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uni'wissen 01-2014_ENG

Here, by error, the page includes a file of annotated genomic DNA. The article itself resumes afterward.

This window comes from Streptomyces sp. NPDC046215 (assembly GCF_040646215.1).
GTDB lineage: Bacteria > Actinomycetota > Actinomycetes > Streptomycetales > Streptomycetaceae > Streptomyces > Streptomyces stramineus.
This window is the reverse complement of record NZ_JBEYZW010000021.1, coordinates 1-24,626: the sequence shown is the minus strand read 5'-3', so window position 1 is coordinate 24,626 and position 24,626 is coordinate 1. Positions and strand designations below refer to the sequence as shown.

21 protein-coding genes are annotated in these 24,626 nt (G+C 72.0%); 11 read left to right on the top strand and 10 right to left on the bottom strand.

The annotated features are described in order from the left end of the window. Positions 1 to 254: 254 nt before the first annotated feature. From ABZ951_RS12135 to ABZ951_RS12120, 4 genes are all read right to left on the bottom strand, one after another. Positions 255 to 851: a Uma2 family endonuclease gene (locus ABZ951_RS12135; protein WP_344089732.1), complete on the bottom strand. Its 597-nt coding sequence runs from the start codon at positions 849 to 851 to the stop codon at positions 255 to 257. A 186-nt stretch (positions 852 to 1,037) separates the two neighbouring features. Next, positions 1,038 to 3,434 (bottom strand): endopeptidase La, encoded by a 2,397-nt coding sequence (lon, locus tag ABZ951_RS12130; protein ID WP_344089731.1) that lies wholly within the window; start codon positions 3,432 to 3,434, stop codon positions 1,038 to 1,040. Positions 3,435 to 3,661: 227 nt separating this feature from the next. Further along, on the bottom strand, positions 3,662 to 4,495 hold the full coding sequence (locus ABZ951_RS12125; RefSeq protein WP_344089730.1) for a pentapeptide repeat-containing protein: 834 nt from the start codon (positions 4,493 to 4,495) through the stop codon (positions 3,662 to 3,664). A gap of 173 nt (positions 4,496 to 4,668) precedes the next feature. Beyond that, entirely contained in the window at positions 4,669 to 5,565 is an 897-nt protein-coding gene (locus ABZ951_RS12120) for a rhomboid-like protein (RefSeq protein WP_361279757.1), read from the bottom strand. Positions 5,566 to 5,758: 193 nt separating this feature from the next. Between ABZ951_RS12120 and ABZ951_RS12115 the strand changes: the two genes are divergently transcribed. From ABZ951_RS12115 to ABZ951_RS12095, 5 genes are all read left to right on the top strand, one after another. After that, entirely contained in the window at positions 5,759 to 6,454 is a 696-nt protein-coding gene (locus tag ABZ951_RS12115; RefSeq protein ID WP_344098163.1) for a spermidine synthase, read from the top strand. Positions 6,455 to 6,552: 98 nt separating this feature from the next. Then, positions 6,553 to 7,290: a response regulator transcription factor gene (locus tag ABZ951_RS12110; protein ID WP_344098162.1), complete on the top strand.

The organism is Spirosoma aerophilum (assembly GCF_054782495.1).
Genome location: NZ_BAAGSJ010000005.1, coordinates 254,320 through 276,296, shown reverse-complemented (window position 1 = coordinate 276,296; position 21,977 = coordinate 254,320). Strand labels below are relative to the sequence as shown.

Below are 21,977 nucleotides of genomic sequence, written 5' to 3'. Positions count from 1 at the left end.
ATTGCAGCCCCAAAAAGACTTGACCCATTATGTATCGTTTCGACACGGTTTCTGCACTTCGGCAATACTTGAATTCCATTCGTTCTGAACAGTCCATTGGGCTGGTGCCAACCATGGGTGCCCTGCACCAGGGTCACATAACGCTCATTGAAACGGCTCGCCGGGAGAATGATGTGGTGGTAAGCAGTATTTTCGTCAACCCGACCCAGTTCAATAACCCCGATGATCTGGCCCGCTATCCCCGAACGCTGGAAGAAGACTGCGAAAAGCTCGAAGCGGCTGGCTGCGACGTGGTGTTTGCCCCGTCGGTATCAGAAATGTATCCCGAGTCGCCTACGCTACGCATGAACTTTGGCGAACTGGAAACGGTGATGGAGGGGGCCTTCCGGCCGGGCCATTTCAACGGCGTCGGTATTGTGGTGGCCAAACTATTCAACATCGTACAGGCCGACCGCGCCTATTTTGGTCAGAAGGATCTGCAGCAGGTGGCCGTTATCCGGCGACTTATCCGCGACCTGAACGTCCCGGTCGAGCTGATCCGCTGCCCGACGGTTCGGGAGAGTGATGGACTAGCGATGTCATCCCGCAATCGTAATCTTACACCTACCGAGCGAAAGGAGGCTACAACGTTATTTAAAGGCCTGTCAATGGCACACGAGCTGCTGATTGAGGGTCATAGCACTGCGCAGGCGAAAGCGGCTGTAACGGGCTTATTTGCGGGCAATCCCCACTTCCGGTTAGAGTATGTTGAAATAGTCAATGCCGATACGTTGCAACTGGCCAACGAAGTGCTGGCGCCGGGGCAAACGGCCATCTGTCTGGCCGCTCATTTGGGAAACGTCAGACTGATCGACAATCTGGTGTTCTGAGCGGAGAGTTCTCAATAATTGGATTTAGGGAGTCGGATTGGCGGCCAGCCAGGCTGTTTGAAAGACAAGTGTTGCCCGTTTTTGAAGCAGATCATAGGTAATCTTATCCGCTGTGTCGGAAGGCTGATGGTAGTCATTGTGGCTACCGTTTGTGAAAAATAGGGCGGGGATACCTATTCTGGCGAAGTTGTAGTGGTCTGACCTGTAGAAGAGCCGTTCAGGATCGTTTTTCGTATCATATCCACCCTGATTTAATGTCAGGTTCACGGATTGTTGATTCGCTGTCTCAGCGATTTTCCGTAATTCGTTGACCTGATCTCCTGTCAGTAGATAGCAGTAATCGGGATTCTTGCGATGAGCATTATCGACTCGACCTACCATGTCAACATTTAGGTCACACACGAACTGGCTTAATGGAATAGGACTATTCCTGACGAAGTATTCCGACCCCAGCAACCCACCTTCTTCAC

“We log in. The route planner recognizes us and knows exactly how we like to travel.” “Let’s say you want to travel from Freiburg to Munich. Then enter this here.” Prof. Dr. Hannah Best types FREIBURG, then MUNICH. A map of Southern Germany appears on her computer screen, which is projected onto the wall of her office by a video projector. A blue line runs over autobahn A5 to Karlsruhe and then A8 toward Bavaria. A good four hours for 412 kilometers: Google Maps shows the classical route. “But maybe you don’t want to take that route but rather pass by Lake Constance, maybe even making a stop in Villingen-Schwennigen,” says Bast as she clicks on the line and drags it slowly southward. The route planner reacts immediately, recommending a new route for every millimeter the line moves. The number of kilometers and the probable duration of each new trip appear in parentheses almost instantly. The fact that Google Maps needs only a fraction of a second to calculate routes is in part due to the research of Hannah Bast. She holds the chair in algorithms and data structures at the Depart- ment of Computer Science of the University of Freiburg. Two years ago she received a Google Focused Research Award for her work. The award is worth nearly a million US dollars. According to Google, its purpose is to support areas of research that are interesting for the company itself and for the international computer science scene. A route planner that needs but the blink of an eye to calculate journeys doubtlessly fulfills these criteria. But lightning-fast computers are not the only reason why Google users see immediately how much time their chosen route will take as they drag the blue line across the screen. “The computer is of course capable of trying out a million possi- bilities relatively quickly and then suggesting the most sensible and fastest one,” says Bast, “but this would take a minute even for the best comput- ers.” So instead Bast and her colleagues did a little cheating. Instead of making the computer 21